• Some calls are for "You have won XXX" (often a holiday or a large amount of money) Again - if it's too good to be true then it IS too good to be true!
  • If you have the time and you are not sure if such a call is genuine or not then keep on the line and ask the caller questions: Where are you calling from? What did you say your company was called? What did you say your name was? Where did you get my number from? You usually find they hang up.
  • On NO ACCOUNT give ANY personal informtion!
  • NEVER call these people back. It could be a hoax telephone number that will cost you a lot of money. If you are suspicious and the call was about your bank, for instance, then  wait at least ten minutes and then call your bank direct. (see below)
Spot The Scammer!
  • Bank details: if you have received a call and been asked for your bank details, this is likely to be a scam.
  • Dialing correct numbers: ensure you get the number from a trusted source - such as the official website or your latest bill or statement. If you get a call that feels suspicious, hang up  wait a few minutes then dial the official number.
  • You should always ensure the fraudster has hung up before you dial as sometimes they keep the line open to try to trick you. If you are in any doubt you should phone a friend or a trusted number first to make sure it goes through correctly.
  • Premium rate numbers: start with 090 – used especially when it comes to ‘prizes’ or ‘offers’, do not dial an 090 number.
  • Persuasive sellers: anyone that’s rushing you into a service or product and wants to take your bank details could be scamming you. Don’t allow yourself to be pressured or bullied.
  • If they say it is a FREE offer then ask for some money... well it isn't a free offer is it? Hang up.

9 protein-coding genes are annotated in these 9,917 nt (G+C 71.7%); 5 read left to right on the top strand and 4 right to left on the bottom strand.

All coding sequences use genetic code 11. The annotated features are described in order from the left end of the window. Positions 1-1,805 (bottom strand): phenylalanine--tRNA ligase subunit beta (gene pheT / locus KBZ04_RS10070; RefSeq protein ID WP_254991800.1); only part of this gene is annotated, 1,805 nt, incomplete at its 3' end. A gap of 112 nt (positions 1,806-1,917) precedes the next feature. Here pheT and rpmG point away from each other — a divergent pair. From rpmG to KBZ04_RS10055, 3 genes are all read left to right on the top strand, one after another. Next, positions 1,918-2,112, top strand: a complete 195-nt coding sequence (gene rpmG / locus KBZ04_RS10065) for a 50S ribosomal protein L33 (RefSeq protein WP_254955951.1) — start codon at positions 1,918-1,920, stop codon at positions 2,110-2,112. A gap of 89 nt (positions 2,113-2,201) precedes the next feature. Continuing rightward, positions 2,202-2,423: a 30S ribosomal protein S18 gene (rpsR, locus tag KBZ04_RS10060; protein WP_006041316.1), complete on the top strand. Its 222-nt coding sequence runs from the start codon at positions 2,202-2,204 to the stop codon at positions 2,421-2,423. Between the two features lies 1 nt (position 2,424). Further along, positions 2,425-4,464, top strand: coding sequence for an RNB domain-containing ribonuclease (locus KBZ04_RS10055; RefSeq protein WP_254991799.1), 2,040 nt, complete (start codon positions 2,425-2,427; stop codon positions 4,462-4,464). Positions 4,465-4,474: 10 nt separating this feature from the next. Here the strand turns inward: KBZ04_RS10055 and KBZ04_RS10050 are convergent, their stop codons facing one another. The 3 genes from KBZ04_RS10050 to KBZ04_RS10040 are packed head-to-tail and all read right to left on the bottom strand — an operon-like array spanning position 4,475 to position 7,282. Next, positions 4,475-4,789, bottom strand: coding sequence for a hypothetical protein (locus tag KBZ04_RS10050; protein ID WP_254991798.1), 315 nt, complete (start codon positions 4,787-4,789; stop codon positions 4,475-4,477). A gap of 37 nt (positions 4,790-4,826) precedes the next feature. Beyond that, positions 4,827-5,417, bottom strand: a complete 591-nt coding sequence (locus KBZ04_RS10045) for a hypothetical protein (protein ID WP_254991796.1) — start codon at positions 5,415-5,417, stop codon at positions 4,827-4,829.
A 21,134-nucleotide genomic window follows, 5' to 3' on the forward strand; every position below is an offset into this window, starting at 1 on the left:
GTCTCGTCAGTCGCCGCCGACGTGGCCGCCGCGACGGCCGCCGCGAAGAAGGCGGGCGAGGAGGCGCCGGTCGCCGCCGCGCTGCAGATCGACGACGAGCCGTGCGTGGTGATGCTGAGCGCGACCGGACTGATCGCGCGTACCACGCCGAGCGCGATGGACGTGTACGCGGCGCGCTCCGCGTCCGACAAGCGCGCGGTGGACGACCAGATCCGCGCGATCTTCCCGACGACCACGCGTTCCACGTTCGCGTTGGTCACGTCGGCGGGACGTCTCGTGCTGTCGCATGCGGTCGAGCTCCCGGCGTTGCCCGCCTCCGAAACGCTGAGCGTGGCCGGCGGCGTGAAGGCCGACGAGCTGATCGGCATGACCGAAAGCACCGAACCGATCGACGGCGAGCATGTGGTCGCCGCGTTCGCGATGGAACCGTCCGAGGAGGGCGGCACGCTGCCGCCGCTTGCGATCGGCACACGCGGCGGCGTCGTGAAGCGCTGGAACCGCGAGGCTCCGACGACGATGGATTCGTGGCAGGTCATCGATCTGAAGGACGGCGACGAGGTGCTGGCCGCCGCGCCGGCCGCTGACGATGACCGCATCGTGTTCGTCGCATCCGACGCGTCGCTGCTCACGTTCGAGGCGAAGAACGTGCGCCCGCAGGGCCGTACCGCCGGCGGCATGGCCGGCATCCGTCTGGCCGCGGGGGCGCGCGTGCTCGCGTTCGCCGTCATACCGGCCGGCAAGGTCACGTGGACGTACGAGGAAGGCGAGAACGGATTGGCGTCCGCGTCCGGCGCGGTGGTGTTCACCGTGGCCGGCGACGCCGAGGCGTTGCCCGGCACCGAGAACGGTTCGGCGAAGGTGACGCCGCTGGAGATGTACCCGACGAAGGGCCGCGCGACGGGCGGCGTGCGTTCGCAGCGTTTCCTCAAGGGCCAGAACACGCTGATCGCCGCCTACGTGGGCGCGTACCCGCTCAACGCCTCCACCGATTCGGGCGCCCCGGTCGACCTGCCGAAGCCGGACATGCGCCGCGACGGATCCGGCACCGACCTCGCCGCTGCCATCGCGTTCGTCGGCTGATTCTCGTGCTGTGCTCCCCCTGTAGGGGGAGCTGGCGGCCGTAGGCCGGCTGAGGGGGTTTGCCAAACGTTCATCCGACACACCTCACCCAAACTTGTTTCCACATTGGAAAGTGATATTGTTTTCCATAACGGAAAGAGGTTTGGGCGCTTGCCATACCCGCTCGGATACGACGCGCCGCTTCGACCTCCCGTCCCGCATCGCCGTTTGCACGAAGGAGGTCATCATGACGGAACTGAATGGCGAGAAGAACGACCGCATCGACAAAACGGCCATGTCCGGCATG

• Scam technical support: more scammers are calling people trying to gain remote access to their computer so they can gain access to personal information. You shouldn't be asked to pay for viruses to be cleared from your computer or to fix any issues over the phone. If you are, don’t give them any details - hang up. Windows, Apple Mac etc will NEVER call you to say you have a virus! (think about it... how many millions of people worldwide use Windows? Is the company really going to call you personally to say "we've found a virus on your computer?" Of course not!
  • Scam website: scammers may direct you to a website that looks like it could be an official site. Make sure you are definitely on the right website and not on a scammer site. Scam websites will often have poor quality of logos and general design. If you are in any doubt then leave the website.
Common phone scams:
You've had an accident recently  :  PPI Insurance
Solar Panels  :  Double Glazing
Your computer has a virus.  :  You have won a prize
Government research

Never give any personal information.
GENUINE companies DO NOT call you on the phone!

What to do for a bit of fun!
you can just hang up... or if you have a few moments (and this is not official advice!) put your feet up and have a bit of fun at the caller's expense (assuming they have called you of course!)
      a) it annoys them
      b) it wastes their money
      c) it stops them calling another person
I've kept a scammer talking for over twenty minutes. Ask questions, repeat back what they say, spin them along... (but again DO NOT give personal information!)

genuine e-mail will have your name and will not ask for personal information
Telephone calls - it it's too good to be true then it is too good to be true